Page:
Maritz Research conducts comprehensive study to gauge what the future holds for meetings

If you’ve ever lost your way in a huge convention centre, confused by a maze of booths and meeting rooms, there just may be an app to help you get where you need to go. In fact, the use of apps for conventions and meetings offer a one-stop-shop or clearinghouse experience for everything from scheduled appointments, floor layout, seminars, social media, news and much more – all on smartphone and tablet devices. And bid a fond farewell to PowerPoint presentations because in the meetings of tomorrow, they are “yesterday.”

Maritz Research conducted an extensive project combining survey results, in-depth interviews and a review of industry literature to produce The Future of Meetings white papers. Meeting planners, designers, venue managers, exhibitors, suppliers and even attendees were asked to share their predictions and talk about the things they considered most important.

Four themes rose to the top: technology, social media, meeting venues and meeting design, however technology was a theme that crossed all four papers. “Technology is a blessing and a curse,” according to Rick Garlick, strategic consultant with Maritz Research Hospitality Group. “The job of a meeting planner is evolving. They need to wear many hats now. Not only do they have to handle the logistics, but they need to be involved in the meeting design process and increase their contribution to the learning aspect of the meeting as well in order to make sure attendees are engaged.”

Technology was the most prominent topic for the Maritz Research Future of Meetings survey respondents. The use of mobile devices and meetings specific applications designed for them will increase and the main technology tool for presentations will no longer be PowerPoint. Web-based delivery of meeting content and cloud computing for meeting management is a relatively new option and quickly beginning to be standard fare.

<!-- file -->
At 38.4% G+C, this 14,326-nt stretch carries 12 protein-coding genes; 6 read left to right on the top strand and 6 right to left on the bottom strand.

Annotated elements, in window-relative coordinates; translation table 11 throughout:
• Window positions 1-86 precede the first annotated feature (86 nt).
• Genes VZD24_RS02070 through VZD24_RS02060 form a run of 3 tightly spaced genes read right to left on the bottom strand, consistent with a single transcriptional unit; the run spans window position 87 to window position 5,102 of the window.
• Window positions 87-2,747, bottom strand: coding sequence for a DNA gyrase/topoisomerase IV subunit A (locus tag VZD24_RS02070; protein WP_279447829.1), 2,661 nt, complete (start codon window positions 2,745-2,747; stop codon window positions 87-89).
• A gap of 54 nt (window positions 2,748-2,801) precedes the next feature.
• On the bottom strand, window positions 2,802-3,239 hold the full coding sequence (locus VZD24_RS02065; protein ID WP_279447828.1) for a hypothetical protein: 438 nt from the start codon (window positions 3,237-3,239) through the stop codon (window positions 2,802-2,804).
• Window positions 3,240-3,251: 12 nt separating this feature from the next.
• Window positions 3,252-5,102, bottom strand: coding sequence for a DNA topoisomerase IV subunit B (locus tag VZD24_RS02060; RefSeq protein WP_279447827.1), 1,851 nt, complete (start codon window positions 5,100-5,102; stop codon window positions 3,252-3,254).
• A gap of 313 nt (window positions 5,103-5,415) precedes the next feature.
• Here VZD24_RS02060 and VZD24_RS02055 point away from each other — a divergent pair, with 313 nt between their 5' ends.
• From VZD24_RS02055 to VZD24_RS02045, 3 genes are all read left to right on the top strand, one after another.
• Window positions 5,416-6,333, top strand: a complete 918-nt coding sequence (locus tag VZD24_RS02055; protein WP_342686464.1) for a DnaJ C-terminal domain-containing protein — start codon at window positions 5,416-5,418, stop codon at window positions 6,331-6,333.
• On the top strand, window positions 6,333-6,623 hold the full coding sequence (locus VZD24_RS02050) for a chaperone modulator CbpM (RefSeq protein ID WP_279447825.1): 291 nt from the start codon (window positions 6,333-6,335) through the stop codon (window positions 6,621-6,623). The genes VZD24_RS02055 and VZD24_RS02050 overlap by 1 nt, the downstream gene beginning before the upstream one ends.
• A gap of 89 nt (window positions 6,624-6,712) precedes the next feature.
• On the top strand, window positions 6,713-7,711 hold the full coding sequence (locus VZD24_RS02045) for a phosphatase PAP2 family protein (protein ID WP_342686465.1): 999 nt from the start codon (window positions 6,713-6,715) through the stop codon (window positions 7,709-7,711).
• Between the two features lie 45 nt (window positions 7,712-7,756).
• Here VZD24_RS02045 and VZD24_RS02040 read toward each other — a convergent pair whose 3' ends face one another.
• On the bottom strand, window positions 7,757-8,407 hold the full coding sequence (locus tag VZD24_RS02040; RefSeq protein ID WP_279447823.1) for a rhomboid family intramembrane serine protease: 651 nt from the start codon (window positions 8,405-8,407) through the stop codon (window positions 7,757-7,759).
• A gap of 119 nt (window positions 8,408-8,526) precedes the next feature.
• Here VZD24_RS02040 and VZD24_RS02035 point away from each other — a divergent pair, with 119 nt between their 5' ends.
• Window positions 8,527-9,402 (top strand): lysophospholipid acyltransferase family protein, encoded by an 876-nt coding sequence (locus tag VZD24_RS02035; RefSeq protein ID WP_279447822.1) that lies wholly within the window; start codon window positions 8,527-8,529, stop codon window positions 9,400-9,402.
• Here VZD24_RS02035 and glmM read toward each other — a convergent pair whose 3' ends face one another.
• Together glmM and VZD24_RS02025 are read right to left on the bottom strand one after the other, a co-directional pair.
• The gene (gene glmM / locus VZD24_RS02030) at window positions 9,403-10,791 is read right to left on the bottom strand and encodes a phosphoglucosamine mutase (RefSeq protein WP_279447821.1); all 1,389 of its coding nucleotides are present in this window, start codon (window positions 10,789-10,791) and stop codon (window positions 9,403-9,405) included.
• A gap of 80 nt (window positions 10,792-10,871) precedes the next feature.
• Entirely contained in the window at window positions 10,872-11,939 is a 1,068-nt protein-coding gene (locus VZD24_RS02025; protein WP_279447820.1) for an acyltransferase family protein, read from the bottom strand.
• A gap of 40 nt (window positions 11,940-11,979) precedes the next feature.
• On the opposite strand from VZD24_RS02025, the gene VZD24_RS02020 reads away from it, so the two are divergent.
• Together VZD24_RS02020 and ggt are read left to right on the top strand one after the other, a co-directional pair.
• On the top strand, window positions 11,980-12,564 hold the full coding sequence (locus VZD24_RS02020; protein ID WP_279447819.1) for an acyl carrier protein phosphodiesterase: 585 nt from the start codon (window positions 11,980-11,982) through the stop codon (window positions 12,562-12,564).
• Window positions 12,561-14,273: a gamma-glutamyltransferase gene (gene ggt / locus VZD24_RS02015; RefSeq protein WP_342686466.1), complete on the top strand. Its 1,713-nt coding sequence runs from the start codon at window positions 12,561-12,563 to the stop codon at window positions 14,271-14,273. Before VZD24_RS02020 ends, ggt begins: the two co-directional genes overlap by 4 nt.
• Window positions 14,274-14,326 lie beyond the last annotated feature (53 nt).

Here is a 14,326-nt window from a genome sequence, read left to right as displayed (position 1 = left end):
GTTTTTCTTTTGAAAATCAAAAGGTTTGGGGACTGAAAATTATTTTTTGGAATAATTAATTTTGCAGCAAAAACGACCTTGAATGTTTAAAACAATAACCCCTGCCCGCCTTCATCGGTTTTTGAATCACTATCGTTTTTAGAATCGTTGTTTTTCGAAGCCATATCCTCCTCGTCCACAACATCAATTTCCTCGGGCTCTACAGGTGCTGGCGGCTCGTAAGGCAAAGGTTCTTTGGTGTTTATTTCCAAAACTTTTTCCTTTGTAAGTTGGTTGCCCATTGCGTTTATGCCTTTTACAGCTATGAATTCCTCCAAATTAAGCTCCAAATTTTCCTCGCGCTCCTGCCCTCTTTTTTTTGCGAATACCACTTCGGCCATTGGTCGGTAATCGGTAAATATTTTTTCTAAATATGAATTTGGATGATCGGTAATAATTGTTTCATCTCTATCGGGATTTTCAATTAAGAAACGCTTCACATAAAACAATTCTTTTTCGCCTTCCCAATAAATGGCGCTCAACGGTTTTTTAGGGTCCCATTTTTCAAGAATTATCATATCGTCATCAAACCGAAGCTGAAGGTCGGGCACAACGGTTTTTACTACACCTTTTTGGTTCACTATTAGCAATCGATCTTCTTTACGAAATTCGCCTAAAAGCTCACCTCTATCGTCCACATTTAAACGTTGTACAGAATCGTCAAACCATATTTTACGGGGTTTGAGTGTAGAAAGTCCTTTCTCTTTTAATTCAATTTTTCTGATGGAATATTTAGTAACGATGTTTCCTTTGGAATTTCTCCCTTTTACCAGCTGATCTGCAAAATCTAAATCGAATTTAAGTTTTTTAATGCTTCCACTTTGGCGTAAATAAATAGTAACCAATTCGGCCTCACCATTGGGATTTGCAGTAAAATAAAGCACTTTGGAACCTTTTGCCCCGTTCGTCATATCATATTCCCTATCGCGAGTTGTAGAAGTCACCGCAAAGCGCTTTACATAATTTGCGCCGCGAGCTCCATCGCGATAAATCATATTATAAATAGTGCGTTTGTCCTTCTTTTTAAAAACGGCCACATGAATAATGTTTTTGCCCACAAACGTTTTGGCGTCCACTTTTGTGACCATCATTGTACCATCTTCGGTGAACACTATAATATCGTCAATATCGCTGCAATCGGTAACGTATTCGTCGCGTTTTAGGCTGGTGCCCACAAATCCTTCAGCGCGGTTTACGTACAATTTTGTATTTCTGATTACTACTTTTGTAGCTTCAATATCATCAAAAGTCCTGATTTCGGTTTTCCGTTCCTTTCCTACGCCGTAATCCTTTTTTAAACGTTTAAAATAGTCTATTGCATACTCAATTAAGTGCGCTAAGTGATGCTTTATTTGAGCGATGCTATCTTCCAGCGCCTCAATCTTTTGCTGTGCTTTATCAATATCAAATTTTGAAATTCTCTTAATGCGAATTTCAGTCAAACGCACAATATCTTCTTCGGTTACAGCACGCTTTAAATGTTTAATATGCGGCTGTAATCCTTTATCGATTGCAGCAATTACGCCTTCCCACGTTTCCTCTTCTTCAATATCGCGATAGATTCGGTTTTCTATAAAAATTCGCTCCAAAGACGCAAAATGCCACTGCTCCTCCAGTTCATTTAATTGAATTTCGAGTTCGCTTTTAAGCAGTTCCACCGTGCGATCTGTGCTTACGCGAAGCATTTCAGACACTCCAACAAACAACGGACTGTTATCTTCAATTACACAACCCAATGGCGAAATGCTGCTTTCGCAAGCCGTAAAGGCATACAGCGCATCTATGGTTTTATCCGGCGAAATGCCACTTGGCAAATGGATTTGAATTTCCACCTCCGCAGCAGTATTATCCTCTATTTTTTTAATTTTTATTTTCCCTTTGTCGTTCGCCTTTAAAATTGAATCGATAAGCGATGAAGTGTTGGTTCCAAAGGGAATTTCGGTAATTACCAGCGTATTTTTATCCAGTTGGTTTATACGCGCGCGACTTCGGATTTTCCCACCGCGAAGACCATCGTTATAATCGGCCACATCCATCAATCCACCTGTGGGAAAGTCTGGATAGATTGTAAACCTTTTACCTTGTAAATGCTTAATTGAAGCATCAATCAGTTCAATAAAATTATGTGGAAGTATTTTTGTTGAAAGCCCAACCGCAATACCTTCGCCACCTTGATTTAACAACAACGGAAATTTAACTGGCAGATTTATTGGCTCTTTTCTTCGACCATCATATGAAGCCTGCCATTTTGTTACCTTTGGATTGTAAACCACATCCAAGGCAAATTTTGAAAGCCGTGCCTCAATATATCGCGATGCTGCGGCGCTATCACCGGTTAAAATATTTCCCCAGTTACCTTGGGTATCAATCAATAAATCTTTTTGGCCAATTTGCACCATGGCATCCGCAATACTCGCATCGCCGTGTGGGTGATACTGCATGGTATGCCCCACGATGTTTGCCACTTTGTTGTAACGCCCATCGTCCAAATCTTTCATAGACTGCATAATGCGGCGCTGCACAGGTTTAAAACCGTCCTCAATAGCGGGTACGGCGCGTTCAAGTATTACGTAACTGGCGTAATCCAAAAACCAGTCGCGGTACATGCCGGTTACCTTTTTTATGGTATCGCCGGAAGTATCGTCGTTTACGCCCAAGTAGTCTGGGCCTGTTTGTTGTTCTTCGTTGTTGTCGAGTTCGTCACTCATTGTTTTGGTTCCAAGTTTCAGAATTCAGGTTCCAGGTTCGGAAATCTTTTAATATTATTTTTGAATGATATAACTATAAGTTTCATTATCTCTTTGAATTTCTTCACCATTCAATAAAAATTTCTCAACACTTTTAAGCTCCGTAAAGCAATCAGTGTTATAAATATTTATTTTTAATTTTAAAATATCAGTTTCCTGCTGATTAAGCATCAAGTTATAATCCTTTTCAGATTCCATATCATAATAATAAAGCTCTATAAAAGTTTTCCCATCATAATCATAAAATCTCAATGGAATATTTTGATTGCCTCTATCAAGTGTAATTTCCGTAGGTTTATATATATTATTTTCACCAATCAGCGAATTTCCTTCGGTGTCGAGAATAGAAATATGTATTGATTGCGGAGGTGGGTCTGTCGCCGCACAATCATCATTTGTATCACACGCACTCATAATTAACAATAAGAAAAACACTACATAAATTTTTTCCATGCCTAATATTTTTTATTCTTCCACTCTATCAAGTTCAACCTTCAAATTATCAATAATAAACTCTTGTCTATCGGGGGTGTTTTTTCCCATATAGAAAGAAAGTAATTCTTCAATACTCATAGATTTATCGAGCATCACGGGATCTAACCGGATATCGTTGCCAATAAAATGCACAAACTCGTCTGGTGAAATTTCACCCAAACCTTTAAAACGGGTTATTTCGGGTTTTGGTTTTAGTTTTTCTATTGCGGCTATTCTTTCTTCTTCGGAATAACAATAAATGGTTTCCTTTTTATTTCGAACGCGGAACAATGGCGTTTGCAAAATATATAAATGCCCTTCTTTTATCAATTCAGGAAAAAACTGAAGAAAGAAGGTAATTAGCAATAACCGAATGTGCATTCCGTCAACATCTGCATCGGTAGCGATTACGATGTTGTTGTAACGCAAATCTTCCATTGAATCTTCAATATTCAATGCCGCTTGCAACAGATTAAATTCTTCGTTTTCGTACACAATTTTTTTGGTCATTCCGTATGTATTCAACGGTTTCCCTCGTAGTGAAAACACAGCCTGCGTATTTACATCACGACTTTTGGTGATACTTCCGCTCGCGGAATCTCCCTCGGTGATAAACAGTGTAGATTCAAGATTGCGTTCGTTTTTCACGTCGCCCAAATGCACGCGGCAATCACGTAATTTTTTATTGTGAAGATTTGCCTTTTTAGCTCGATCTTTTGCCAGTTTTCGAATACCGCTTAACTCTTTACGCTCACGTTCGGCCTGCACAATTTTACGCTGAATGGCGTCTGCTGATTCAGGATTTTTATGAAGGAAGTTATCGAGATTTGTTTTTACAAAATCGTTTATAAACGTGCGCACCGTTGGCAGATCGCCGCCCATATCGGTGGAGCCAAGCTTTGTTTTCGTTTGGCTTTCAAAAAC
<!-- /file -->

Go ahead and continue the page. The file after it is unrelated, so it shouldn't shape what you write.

Generations were split on the pros and cons of using social media. For example, while younger respondents liked the immediacy of using twitter to interact with speakers during live presentations, older attendees saw it as a distraction. Respondents also discussed the double-edge sword of social media use. It will spread news, good or bad with equal speed. It is permanent and unavoidable and choosing not to participate or even be aware of conversations does not diminish their impact.

The future of meeting design is dictated by the need for a measureable return-on-investment (ROI) after the meeting. Meeting organizers need to align the meeting and business objectives beforehand. Meetings that are not well designed will not be successful in providing a good ROI. Meeting venues also are becoming more specialized and must rely on more highly trained technical staff to support new technology and greater connectivity.

The Future of Meetings study is being released in partnership with The Hospitality Sales and Marketing Association International (HSMAI) Foundation.


The Maritz Research Future of Meetings Survey was conducted through an online survey of 1,612 meetings sector stakeholders. Forty-six per cent currently work as meeting planners with another 43 per cent employed as suppliers to the meetings industry. The remainder represented a diverse group including speakers, attendees and procurement agents. In addition, numerous in-depth interviews were conducted with sector experts and commentators, as well as an extensive literature review including published academic reports and articles.

For more information and to view the separate white papers, visit

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